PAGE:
And the Holy Father adds that this is not about merely making ourselves or others feel good. Rather,
Although it sounds obvious, spiritual accompaniment must lead others ever closer to God, in whom we attain true freedom. Some people think they are free if they can avoid God; they fail to see that they remain existentially orphaned, helpless, homeless. They cease being pilgrims and become drifters, flitting around themselves and never getting anywhere. To accompany them would be counterproductive if it became a sort of therapy supporting their self-absorption and ceased to be a pilgrimage with Christ to the Father. —Evangelii Gaudium, n. 170
…AND TO BE TOUCHED
The second thought that comes to mind is that Jesus came to earth in the flesh precisely in order to touch us! He did not hover aloft in a cloud, announcing that the Kingdom of God is near. He did not remain aloof, hidden in the corners of the Temple. Rather, Jesus, the God-man, became like us so that we could touch Him. And so, smelly shepherds held his infant body. Mary nursed Him. Joseph nuzzled Him beneath his chin. The prophet Simeon cradled Him in his arms. The children climbed onto His lap. The
Apostle John rested on His breast. The Roman Soldiers held His arms and legs, fastening them to a Cross. And Thomas reached into His side and touched His wounds. Yes, this was the whole plan from the very beginning—that you and I could touch His wounds, for in them is found unconditional love, unfathomable mercy and salvation.
But he was pierced for our sins, crushed for our iniquity. He bore the punishment that makes us whole, by his wounds we were healed. (Isaiah 53:5)
We touch Christ’s wounds through faith—through trust that He loves me and will never leave me, despite my worst sins. And, each day in the Holy Eucharist, He reaches out and touches us again, physically, intimately, tangibly. There, in that tiny Host, is the touch of One who has loved you to the end.
In closing, I want to quote my fiery friend, Daniel O’Connor, a young husband and father who has the revolutionary spirit of St. Maximilian Kolbe… that priest whose touch healed so many in the concentration camp of Auschwitz. Jesus promised that He would “open wide the doors of Mercy” before the door of Justice must open. It is in that expectation that Daniel prophesies:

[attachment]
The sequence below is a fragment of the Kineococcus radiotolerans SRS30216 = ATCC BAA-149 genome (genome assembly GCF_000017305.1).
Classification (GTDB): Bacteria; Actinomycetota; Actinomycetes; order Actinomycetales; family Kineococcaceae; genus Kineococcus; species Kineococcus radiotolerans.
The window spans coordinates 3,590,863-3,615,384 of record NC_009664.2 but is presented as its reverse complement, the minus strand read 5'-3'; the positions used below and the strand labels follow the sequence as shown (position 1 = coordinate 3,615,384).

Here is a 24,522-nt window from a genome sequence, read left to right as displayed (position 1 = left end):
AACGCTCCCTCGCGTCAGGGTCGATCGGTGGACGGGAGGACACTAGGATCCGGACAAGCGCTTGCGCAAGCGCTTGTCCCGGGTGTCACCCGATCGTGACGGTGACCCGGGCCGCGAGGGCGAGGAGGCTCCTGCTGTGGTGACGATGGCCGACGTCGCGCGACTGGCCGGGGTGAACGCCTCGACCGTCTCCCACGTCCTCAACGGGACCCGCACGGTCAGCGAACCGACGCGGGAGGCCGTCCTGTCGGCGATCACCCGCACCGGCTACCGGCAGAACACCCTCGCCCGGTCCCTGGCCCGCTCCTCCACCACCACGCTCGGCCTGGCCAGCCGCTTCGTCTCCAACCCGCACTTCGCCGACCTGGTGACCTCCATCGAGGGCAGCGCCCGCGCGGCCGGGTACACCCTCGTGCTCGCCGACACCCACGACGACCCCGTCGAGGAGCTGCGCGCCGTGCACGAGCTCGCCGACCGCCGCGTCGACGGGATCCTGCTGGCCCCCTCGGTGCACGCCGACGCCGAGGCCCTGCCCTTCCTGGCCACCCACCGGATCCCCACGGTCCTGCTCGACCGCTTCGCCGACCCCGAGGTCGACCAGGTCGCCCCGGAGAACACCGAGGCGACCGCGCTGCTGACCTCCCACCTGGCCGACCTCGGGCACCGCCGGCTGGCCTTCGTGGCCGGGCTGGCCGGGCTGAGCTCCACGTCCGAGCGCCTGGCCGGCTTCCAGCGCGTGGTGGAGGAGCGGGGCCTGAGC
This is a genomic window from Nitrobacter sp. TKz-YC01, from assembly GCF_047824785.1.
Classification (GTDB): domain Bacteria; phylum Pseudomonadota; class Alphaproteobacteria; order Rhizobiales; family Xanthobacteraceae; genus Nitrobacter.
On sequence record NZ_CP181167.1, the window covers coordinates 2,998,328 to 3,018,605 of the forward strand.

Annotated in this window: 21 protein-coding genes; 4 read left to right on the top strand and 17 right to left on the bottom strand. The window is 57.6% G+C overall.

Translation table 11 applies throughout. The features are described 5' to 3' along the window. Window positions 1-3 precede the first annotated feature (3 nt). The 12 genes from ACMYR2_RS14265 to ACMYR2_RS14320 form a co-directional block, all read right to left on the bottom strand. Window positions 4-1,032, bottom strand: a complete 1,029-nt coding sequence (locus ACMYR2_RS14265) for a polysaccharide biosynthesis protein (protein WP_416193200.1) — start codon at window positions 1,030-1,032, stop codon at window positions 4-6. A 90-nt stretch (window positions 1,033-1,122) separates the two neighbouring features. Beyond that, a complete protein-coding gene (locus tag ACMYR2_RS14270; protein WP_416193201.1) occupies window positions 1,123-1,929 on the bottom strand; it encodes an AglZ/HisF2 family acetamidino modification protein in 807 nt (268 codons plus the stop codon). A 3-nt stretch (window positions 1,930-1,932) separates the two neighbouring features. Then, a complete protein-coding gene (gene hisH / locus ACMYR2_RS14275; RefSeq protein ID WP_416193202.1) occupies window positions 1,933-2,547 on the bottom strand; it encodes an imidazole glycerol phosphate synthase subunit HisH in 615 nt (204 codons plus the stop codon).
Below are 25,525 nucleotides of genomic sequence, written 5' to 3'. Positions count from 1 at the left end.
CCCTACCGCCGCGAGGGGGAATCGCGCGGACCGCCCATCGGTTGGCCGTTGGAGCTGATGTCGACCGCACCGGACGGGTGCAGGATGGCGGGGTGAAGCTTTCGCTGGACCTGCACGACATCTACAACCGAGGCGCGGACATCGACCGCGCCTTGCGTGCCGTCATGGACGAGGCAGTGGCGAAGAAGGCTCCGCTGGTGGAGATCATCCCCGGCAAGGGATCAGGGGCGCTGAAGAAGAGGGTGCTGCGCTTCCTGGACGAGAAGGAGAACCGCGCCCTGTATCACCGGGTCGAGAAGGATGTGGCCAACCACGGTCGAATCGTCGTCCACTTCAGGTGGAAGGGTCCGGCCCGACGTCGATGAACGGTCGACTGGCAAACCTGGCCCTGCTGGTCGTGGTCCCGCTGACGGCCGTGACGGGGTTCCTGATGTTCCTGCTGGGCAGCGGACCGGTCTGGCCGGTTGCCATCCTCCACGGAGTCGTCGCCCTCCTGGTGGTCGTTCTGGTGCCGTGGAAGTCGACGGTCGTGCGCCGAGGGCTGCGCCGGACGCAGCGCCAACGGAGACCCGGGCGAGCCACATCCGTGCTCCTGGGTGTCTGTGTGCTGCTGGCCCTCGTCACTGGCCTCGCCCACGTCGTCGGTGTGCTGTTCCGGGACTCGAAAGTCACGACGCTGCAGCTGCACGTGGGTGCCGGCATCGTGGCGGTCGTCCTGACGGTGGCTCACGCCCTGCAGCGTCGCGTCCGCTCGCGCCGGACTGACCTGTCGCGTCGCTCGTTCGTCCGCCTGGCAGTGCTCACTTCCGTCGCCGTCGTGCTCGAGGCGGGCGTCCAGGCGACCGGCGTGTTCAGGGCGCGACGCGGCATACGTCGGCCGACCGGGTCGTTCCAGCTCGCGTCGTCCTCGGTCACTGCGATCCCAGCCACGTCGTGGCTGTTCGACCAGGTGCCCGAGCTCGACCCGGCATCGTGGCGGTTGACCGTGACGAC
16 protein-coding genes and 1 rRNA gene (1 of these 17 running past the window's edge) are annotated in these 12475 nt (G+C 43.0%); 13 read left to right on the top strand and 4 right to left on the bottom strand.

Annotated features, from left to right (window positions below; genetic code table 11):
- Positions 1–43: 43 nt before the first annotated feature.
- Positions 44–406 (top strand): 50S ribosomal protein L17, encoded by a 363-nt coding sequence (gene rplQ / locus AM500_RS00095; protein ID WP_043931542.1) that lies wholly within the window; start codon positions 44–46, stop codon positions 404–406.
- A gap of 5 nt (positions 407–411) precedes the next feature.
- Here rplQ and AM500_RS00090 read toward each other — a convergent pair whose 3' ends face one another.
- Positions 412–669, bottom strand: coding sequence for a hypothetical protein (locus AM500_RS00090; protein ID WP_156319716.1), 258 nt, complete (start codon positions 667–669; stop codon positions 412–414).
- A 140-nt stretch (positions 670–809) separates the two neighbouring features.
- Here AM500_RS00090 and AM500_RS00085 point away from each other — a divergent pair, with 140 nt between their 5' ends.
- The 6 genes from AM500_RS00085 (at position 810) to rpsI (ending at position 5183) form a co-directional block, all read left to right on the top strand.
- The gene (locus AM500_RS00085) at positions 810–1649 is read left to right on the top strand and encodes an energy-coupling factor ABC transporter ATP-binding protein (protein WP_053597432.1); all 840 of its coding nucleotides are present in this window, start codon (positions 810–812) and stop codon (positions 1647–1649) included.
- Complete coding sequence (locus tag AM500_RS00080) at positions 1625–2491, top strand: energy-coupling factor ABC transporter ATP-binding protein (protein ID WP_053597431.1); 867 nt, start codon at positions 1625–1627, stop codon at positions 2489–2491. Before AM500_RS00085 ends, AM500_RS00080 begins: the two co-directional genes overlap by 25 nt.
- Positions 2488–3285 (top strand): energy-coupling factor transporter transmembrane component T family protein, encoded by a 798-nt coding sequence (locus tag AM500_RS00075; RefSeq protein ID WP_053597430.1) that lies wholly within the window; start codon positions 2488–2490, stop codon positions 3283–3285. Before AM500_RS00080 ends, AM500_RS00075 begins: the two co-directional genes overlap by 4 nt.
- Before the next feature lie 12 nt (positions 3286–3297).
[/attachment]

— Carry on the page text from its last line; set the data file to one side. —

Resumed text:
Call me crazy, but I really believe that just walking through the streets in prayer can now achieve what once took a Eucharistic Procession to achieve. I really believe that, if you live in the Divine Will and desire to proclaim the Divine Mercy, saying “God Bless you” to someone can achieve what once took a long sermon accomplish. I really believe that handing someone a simple Divine Mercy card (or even just placing it somewhere) can do in a soul what once required convincing her to read a long book. I really believe that, even if to us our attempts seem so inadequate, miserable, and meager, that nevertheless through our prayer in the Divine Will, we can be the greatest intercessors and missionaries in history. Should we therefore stop at the minimum? Of course not. But let us trust that even these tiny acts on our part can indeed be and will be multiplied a thousand fold, and let that trust determine the degree of our inspiration to be faithful and attentive to so great an invitation. It’s very easy for us to say “Fiat.” Let us say it this [Year of Mercy]. —from “And So It Begins”, December 8th, 2015; dsdoconnor.com
Will you be His touch?
I have been crucified with Christ; yet I live, no longer I, but Christ lives in me… Your kindness should be known to all. (Gal 2:19-20; Phil 4:5)
* The picture of Mary holding Jesus is “Be Unto Me” by Liz Lemon Swindle.
Bless you, and thank you.